Tuesday, October 16, 2018

Path Dependent Charity

Brief thoughts sparked by recent events in academia and this succinctly insightful tweet from Peli Grietzer.

One thing that I notice is that in the conversation around the Sokal Squared hoax a lot of people treated tendencies or viewpoints as absurd that seemed to me quite reasonable. I have encountered the claim that we ought be relativists about standards of scientific inference or truth itself, that the purported laws of classical logic are up for revision and that, if this is done, it might have far reaching consequences for our fundamental beliefs. That scientific inquiry is value laden and this affects its role in public life, and that pluralism in science is therefore important. Read people embracing a kind of multi-culturalist decolonial approach, with radical views on truth, discoursing on inter-cultural relations. I don't agree with all of the linked, but all of them strike me as making points worthy of serious consideration and, if they are wrong, worthy of actual rebuttal. And - and here is what the post is really about - the ideas struck me as so obviously defensible on grounds that are about as cogent as is typical in decent philosophy (somewhat faint praise noted!) that it was hard for me to see what the fuss is about. Sure, maybe this or that essay didn't do a great job of things, but so what? Not every explication of an idea is the best version thereof.

In reflecting on this, I really just mean to put out a rather obvious thought (which is perhaps only new to me) and which, I think, might explain some failures to communicate. As we try and survive The Discourse we encounter all sorts of wild opinions. Some of them seem to us so absurd as to not seriously be worth pursuing. We all have limited time and attention, some things really do need to be set aside. Others seem like they are perhaps imperfectly stated but contain some idea worth considering. As a casual perusal of academic twitter will soon tell you, people often disagree on which of these two categories an idea falls into. If you think an idea, argument, or theory, falls into the So Absurd As To Be Dismissable category then if I persist in wanting to talk it out I can seem obtuse or foolish or like I must be trying to distract. Whereas if you think an idea has only been badly expressed but has some real merit then if I dismiss it then I can seem arrogant or dogmatic or small minded or like I should prefer to avoid difficult challenges.

What has recently struck me is how much this is a dispute about potential, or something in any case a little bit counter-factual rather than quite there immediately in the idea under discussion. When one has a dispute of this sort one is really arguing about what could be done with an idea, should we invest some effort - and on that basis trying to decide whether to invest the effort. What is the epistemology of such claims? How does one decide the potential of an as yet un-had dialogue?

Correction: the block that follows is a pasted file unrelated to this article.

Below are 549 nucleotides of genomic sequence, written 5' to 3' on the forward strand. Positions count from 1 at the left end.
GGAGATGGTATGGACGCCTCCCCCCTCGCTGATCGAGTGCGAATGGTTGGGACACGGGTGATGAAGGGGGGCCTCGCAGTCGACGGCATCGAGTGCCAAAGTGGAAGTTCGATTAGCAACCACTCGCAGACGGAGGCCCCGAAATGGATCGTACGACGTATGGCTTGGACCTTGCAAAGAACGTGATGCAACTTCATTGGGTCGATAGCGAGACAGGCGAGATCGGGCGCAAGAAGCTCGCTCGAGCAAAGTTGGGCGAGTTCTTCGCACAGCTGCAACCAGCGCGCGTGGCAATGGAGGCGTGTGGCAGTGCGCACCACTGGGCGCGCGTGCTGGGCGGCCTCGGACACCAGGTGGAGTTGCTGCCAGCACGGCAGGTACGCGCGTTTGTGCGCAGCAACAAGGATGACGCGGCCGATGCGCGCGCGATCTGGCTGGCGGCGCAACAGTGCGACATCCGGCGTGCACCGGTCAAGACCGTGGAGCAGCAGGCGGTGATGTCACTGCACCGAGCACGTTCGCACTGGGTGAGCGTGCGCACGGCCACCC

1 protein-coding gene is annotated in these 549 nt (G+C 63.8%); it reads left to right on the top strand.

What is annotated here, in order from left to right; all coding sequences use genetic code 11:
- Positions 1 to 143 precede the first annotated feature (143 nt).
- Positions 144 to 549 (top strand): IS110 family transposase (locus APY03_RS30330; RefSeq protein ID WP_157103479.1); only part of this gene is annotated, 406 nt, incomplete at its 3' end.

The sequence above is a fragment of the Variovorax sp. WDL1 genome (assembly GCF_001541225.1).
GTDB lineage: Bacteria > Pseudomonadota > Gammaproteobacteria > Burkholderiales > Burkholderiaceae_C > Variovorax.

I suspect that, right or wrong, in any case this is what people usually do: they try and think about whether they have seen anything plausibly defended that is sufficiently similar in its premises and conclusion to the matter under discussion. If they have, then they conclude the present instance just needs some work and may contain insight. If they have not, then they conclude that this is just crankery and not worth the effort. If I am right this is a sort of small-c-conservative bias in our reasoning, though it might be a pretty good heuristic when one is pressed for time.

I also think this is what leads to many failures of communication about the kind of ideas discussed in the Sokal Squared hoax. While I agree that there is a lot of bad work out there and I don't think this is the only thing at stake, I think that when I apply this heuristic to even the mediocre or bad work (that is meant to be Very Bad social constructivism) it often comes out looking on the right side of the line. This is just a poor exposition of a basically interesting thought - certainly not intrinsically anti-intellectual or anti-science or incapable of clear expression or anything like that. But of course I have had a very particular educational path through the sciencey and formaly bits of philosophy, which others may not have. So I think without such exemplars to come to mind, the bad or mediocre work looks like the best it gets, and the ideas seem damnable.

(In fact actual discourse is in a worse state than this, since I think the conditions of the culture war and the interest of certain right wing provocateurs prevents people being able to see these similarities. But its my blog and I shall construct the discourse I want to see in the world!)



Our experience tells us which views are really on the table.

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